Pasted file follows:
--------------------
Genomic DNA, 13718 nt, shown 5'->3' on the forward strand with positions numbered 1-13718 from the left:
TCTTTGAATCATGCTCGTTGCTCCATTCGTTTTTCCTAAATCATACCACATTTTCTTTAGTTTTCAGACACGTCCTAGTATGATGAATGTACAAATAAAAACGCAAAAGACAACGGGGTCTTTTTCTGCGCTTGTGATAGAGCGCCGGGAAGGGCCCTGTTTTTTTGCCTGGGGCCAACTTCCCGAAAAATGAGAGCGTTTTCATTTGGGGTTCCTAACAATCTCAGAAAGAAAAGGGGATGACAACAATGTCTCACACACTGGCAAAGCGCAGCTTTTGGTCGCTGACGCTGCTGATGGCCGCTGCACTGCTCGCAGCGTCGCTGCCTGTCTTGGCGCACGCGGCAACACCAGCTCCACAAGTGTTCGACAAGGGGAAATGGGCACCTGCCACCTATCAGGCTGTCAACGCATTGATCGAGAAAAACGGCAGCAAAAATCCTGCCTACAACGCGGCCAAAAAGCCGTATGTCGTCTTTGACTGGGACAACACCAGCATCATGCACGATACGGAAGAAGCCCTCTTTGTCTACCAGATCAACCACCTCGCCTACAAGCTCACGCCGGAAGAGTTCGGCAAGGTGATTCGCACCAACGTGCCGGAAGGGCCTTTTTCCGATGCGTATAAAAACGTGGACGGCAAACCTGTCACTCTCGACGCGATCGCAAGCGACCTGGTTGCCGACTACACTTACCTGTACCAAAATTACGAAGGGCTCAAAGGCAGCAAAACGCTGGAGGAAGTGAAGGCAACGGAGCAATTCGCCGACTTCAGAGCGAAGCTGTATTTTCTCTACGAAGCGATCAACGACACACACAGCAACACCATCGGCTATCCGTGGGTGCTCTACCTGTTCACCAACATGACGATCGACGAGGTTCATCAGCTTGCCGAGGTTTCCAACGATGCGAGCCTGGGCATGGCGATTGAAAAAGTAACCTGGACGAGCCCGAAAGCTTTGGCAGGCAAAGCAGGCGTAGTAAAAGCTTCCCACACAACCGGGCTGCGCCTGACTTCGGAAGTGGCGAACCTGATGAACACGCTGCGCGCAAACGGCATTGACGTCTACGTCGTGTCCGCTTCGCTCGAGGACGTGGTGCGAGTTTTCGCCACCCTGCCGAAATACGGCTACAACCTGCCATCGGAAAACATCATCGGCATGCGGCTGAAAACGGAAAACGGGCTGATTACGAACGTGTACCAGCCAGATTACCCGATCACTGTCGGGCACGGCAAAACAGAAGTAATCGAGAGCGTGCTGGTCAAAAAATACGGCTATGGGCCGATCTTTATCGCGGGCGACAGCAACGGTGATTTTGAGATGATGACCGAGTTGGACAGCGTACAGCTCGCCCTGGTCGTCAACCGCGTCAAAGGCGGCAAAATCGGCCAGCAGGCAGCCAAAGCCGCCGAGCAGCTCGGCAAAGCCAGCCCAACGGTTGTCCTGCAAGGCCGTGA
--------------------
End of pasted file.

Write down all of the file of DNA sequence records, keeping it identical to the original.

Genomic DNA, 13718 nt, shown 5'->3' on the forward strand with positions numbered 1-13718 from the left:
TCTTTGAATCATGCTCGTTGCTCCATTCGTTTTTCCTAAATCATACCACATTTTCTTTAGTTTTCAGACACGTCCTAGTATGATGAATGTACAAATAAAAACGCAAAAGACAACGGGGTCTTTTTCTGCGCTTGTGATAGAGCGCCGGGAAGGGCCCTGTTTTTTTGCCTGGGGCCAACTTCCCGAAAAATGAGAGCGTTTTCATTTGGGGTTCCTAACAATCTCAGAAAGAAAAGGGGATGACAACAATGTCTCACACACTGGCAAAGCGCAGCTTTTGGTCGCTGACGCTGCTGATGGCCGCTGCACTGCTCGCAGCGTCGCTGCCTGTCTTGGCGCACGCGGCAACACCAGCTCCACAAGTGTTCGACAAGGGGAAATGGGCACCTGCCACCTATCAGGCTGTCAACGCATTGATCGAGAAAAACGGCAGCAAAAATCCTGCCTACAACGCGGCCAAAAAGCCGTATGTCGTCTTTGACTGGGACAACACCAGCATCATGCACGATACGGAAGAAGCCCTCTTTGTCTACCAGATCAACCACCTCGCCTACAAGCTCACGCCGGAAGAGTTCGGCAAGGTGATTCGCACCAACGTGCCGGAAGGGCCTTTTTCCGATGCGTATAAAAACGTGGACGGCAAACCTGTCACTCTCGACGCGATCGCAAGCGACCTGGTTGCCGACTACACTTACCTGTACCAAAATTACGAAGGGCTCAAAGGCAGCAAAACGCTGGAGGAAGTGAAGGCAACGGAGCAATTCGCCGACTTCAGAGCGAAGCTGTATTTTCTCTACGAAGCGATCAACGACACACACAGCAACACCATCGGCTATCCGTGGGTGCTCTACCTGTTCACCAACATGACGATCGACGAGGTTCATCAGCTTGCCGAGGTTTCCAACGATGCGAGCCTGGGCATGGCGATTGAAAAAGTAACCTGGACGAGCCCGAAAGCTTTGGCAGGCAAAGCAGGCGTAGTAAAAGCTTCCCACACAACCGGGCTGCGCCTGACTTCGGAAGTGGCGAACCTGATGAACACGCTGCGCGCAAACGGCATTGACGTCTACGTCGTGTCCGCTTCGCTCGAGGACGTGGTGCGAGTTTTCGCCACCCTGCCGAAATACGGCTACAACCTGCCATCGGAAAACATCATCGGCATGCGGCTGAAAACGGAAAACGGGCTGATTACGAACGTGTACCAGCCAGATTACCCGATCACTGTCGGGCACGGCAAAACAGAAGTAATCGAGAGCGTGCTGGTCAAAAAATACGGCTATGGGCCGATCTTTATCGCGGGCGACAGCAACGGTGATTTTGAGATGATGACCGAGTTGGACAGCGTACAGCTCGCCCTGGTCGTCAACCGCGTCAAAGGCGGCAAAATCGGCCAGCAGGCAGCCAAAGCCGCCGAGCAGCTCGGCAAAGCCAGCCCAACGGTTGTCCTGCAAGGCCGTGA